September 10, 2006


Trying to pronounce this the right way is beginning to ache my jaw. *laughs* I'm Chinese and have never spoken any language similar to German .... bad pronunciation of Kaiser-Schmarrn should be totally expected of me! *blush*KaiserSchmarrn is a traditional Austrian 'pancake' made famous by the imperial court when Emperor Franz Joseph and his consort Princess Elisabeth spent their summers in the Salzkammergut resort of Bad Ischl in Upper Austria. It is usually served with dollops of apple/plum sauce and sprinkled with generous dustings of powdered sugar. Considering how 'inventive' and rebellious I am with recipes; you couldn't possibly assume I would settle for the 'traditional' could you? *grin* I love berries....MmMmm...berry compote...yumm....
Why the sudden German-Austrian influence you ask?
It all leads back to my memorable days spent in the Whitsunday islands, where I met Stefan. (Shhteh-fan; he says...*haha*) He was a graduate from Austria who ventured down-under to brush up on his spoken English as he explored Australia with a huge pack on his back. The short weekend I spent on the boat exposed me to more interesting facts and cultures of Europe and the World than I have ever learnt from reading. We had the French, the Germans, the Koreans, the Austrians, the Americans, Canadians, Spanish, the British, the Danish, the Italians, the Scandinavians and many more countries all snugly fit into tiny little Airlie Beach of the Whitsundays. It was too much for me to handle; absorbing new found knowledge of the World was exhausting! The language barriers were evident; but it made trying to communicate so much more interesting and creative. Most of them were intelligent, adventurous and cultured. They have inspired me to travel and to learn about the numerous foreign lands and it's people first hand.
Meeting Stefan led to my first encounter with a deck of non-English cards. I was truly amused. He was amused that I was! *laughs* J's for Jacks and Q's for Queens did not exist! It was B's for "bu-ben" and D's for "Da-me".....K's didn't stand for Kings either! it was K; for Kaiser (Pronounced: Kai-zer)
Kaiser meant Emperor/king in German, which happens to be the first word in Kaiser-schmarrn.
Schmarrn is unfortunately a German word beyond translation; but lies along the lines of : rubbish, crap, nonsense...etc. So this would mean that...Kaiserschmarrn is "The-Emperor's-rubbish *laughs* I've heard and read many legendary tales about the origins of this dishes name; but my favorite one would be how one day, the palace chef accidentally ruined a good pancake dish for the King and decided to cover up his mistake with dustings of sugar, cherries and raisins. Apparently; the King thought it was an ingenious idea!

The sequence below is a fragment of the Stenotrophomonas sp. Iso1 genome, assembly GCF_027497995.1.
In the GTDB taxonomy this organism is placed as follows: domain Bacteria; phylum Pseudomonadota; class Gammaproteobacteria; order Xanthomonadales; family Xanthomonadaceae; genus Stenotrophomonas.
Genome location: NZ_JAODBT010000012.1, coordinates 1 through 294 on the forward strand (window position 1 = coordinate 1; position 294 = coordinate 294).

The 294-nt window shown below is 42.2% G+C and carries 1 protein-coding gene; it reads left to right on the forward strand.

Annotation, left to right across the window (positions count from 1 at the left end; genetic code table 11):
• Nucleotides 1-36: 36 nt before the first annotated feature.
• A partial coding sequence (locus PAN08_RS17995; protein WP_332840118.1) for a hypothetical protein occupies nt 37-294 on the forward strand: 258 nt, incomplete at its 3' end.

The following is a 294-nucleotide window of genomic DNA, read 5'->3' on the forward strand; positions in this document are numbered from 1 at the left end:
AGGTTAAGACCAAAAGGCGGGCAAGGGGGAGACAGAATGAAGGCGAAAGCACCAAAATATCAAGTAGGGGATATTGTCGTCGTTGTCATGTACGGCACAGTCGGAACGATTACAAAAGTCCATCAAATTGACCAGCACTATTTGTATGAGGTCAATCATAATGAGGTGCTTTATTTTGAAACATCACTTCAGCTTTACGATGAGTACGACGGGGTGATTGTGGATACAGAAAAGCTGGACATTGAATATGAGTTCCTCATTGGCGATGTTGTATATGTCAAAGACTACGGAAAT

6 eggs separated
1 1/2 cups plain flour
1/3 cup sugar
1 cup milk
pinch of salt
1/4 cup raisins (soaked in run for 30 minutes and drained; if you like)

3 tbsp's melted butter
1/4 cup powdered sugar for dusting
Thoroughly mix the yolks, sugar, milk and flour. Add a pinch of salt to the egg whites and beat until stiff. Add stiff egg whites into the mixture and fold gently to combine.
Melt 1 tsp of butter in a large flat pan, pour in the pancake batter and sprinkle in raisins. Let cook on one side for a 2-3 minutes on medium flames, turn over and tear into pieces with a fork/wooden spoon. The mixture will clump and it'll probably look 'icky' ...calm down...*it's's what its SUPPOSEd to look like* ...haha. Quickly sprinkle in 1/2 the amount of icing sugar and the rest of the melted butter. Scoop, toss and flip the clumped chunks of batter on high heat for another 1-2 minutes until sugar begins to crisp the corners. Scoop out immediately and serve hot with warm apple/ plum sauce...or a berry I've done today.The Emperor sure knows good "crap"! It was delectable!....crisp and buttery on the sides and soft in the centers. I was in 'mushed-pancake' heaven. *hehe*

The trick to delicious kaiserschmarrn is in the frying, stove heat and timing. Do not over cook the clumped mixture as they would turn out dry and dough-y. The corners should be brown, but the chunks should still be fluffy and airy in the center. I do not suggest any reheating in the microwave....low heat in the oven would probably be a better option.


Naomi said...

aw yum!!

rokh said...

may i know how many servings this makes? i wanna try it out. seems so good for a morning fare ;)

Su-Yin -Décorateur said...

hey rokh..
hmm its probably enough to feed 3 very hungry pancake lovers...but 4 servings for the average person :)
....get the stove heat right..and the flat heavy based pan wide enough. It's so very gooood...mmm...I was dreaming of it again this morning!! haha if only it didnt have so many eggs in it! Argh*!

Anonymous said...

I love this! I haven't had Kaiserschtuff for ages. Your comments about Airlie Beach reminded me of backpacking around Australia and all the cool people I met. By the way, my Aussie friends have just sent me some Tim Tams so I can make your Tim Tam Truffles!

Anonymous said...

hi su yin...i was reading this and it looks so delicious!!but i don't know how to make a yummy berry/strawberry compote..if there is one made of strawberry....cud u give a me recipe for that?

Su-Yin -Décorateur said...

lol there's one on my list :)

Anonymous said...

I just made kaiserschmarrn using your recipe! It is really good but it is a lot...which is why I was wondering about the oven temp. How long should I reheat it for?

Anonymous said...

As an avid skier, Austria is one of my favorite destinations. One year, my ski-guide introduced me to Kaiserscmarren mit Apfulmuss (apologies to German speakers about the lack of umlauts etc)and Ive found it to be the perfect thing for lunch when skiing. It really fills you up and gives your blood sugar levels a boost too. Perfect after a morning of heavy skiing!